An image makeover is in progress in the global pharmaceutical industry.

At the beginning of 2009, Andrew Witty, the young head honcho of Glaxo SmithKline (GSK) initiated a one CEO tirade to recognize the global poor as a stakeholder of the global pharmaceutical industry. The industry that has been much maligned over a period of time, despite its yeoman contribution to the mankind, for aiming its drug discovery and delivery more often at the rich patients and not at the sick poor of mostly the developing and underdeveloped nations of the world.
Walking the talk:
Witty perhaps wondered and questioned why the poor population must share disproportionately the disease burden of the world. As the saying goes, ‘the proof of the pudding is in the eating’. Witty walked the talk and announced:

1. GSK medicines will be available in the least developed countries (LDC) of the world at 25% of their price in the United Kingdom (U.K).

2. 20% of profits from these medicines will be re-invested for various projects in those countries.

3. GSK will put 800 potential drug patents in a ‘patent pool’ to find cures of neglected, mainly, tropical diseases.

4. Scientists will be able to share the Research Center of GSK located at Tres Cantos in Spain for this purpose.

Will other global pharmaceutical players join in?

Andrew Witty, it appears, nurtures a very keen and very real desire to change the public image of the global pharmaceutical industry through transformation of its decade long culture and setting some of these path breaking examples, which only bravehearts can follow. However, many still feel, “Improving the greedy and uncaring image of the pharmaceutical industry is indeed a tough call.”

It has been reported in the media, during his announcement for the ‘patent pool’, the GSK CEO, in fact threw a challenge to other global pharmaceutical players to join him. What resulted thereafter was a bit of an anti-climax though with a very lukewarm response from others and Andrew with a sense of perhaps despair commented, “It has caught them a bit by surprise because we didn’t go around talking to people at the time, and they’ve had to come up this curve from zero.”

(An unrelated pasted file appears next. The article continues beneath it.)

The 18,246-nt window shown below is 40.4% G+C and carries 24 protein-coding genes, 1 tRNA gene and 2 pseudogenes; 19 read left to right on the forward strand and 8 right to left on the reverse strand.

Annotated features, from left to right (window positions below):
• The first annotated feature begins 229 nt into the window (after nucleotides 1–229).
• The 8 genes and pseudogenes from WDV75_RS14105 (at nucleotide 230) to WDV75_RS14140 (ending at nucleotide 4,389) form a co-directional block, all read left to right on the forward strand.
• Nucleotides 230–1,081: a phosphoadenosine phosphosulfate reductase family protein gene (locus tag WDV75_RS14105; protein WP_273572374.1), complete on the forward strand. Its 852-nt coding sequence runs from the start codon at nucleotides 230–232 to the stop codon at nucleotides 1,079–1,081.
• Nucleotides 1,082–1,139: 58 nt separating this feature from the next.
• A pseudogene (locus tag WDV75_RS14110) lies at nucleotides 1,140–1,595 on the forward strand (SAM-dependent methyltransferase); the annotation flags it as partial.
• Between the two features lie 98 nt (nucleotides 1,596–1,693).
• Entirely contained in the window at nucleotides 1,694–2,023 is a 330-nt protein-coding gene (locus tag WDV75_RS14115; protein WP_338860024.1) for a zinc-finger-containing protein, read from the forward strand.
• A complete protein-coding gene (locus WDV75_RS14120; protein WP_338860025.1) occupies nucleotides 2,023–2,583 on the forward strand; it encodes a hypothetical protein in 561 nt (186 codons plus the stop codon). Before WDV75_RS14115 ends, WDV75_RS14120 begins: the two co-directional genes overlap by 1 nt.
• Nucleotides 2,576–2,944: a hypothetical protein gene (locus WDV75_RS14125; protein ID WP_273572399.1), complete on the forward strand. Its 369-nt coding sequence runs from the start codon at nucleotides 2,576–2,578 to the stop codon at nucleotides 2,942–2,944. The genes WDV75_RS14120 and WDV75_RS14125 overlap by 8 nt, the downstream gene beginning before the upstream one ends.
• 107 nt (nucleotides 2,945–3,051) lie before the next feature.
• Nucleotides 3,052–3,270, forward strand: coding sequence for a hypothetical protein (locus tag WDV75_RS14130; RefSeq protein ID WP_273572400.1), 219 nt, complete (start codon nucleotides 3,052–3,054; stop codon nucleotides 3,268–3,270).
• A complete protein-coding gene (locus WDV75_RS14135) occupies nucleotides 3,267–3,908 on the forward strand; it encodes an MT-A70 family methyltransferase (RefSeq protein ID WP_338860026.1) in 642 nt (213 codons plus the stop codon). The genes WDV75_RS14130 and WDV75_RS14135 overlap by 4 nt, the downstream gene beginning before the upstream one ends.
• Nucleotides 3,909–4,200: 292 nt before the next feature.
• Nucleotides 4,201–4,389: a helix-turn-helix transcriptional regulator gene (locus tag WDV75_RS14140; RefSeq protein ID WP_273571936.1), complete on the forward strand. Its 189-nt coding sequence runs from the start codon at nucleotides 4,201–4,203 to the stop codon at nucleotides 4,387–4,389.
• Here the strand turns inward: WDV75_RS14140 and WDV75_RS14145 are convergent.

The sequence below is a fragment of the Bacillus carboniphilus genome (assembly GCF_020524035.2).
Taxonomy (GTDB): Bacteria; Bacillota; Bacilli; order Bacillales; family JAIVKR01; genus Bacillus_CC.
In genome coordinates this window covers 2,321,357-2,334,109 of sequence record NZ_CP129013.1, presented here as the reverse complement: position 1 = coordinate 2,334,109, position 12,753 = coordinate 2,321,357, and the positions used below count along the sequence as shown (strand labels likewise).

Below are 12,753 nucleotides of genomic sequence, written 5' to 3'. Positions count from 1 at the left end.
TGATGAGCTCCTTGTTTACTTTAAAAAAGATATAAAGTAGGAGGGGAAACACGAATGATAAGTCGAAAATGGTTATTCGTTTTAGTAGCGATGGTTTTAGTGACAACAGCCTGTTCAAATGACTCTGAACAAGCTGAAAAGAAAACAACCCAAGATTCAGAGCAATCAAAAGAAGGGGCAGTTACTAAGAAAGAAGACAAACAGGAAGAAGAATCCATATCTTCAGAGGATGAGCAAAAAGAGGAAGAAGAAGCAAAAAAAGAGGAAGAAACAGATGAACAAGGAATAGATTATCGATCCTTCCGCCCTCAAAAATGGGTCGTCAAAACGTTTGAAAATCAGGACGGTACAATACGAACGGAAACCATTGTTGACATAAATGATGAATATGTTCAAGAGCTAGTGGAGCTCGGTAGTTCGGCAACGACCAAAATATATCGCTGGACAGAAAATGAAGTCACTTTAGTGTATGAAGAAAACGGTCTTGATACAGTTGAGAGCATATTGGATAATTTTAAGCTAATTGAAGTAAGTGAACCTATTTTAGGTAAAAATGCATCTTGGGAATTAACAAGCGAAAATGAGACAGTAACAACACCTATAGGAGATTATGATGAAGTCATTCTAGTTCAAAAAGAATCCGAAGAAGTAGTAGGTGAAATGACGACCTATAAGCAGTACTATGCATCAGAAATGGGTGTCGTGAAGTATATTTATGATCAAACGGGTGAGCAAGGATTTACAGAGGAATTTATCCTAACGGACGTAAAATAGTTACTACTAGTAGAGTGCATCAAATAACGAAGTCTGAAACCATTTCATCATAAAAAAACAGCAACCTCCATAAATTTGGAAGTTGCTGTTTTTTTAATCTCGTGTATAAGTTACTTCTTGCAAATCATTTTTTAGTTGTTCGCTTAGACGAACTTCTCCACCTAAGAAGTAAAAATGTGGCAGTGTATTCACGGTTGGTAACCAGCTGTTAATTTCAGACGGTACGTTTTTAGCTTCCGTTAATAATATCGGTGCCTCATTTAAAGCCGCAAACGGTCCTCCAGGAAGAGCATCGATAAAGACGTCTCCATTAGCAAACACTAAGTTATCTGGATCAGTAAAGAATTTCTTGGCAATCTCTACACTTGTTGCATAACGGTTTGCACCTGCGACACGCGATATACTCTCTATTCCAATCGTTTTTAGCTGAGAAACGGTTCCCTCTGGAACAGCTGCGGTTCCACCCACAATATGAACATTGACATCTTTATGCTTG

The Guardian in a very recent article on Andrew Witty, quoted him in the same context of extending access to modern medicines to the poor of LDCs, “he’s encouraging Indian companies to knock off its on-patent meds for sale in poor countries, as long as they make quality products and asks GSK for a license, which it will give royalty-free.”

In the same article, The Gurdian wrote, “He’s calling on every foreign company that makes profits in Uganda to cut its prices there”. “I don’t just mean drug companies,” Witty told the newspaper -”everybody.”

It does not cost much:

The GSK CEO admits that he is not losing much on his price cuts in the least developed countries. Uganda market of GSK is very small with turnover of about £9 million a year. The total profit from the LDCs is less than £5 million. “Those sorts of sums are like the 1p coins people don’t trouble to pick up off the pavement for a company with revenue of £24bn and a stock market valuation of £60bn,” he commented.


Despite not too many encouraging responses being forthcoming from others, it is indeed admirable that a top global pharma company head honcho is setting such tough goals for himself in particular and the industry in general. The question that flows from here, even reading all these:

Are you kidding Andrew Witty? Do you really mean all these? Or it is another smart global pharma CEO hankering for just cheap publicity?

Seeing you Andrew Witty, though long ago, in flesh and blood, my heart says, you are possibly not made of that stuff to befool the world on this pressing issue of the world, being at your wit’s end.

Tapan Ray

Disclaimer: The views/opinions expressed in this article are entirely my own, written in my individual and personal capacity. I do not represent any other person or organization for this opinion.

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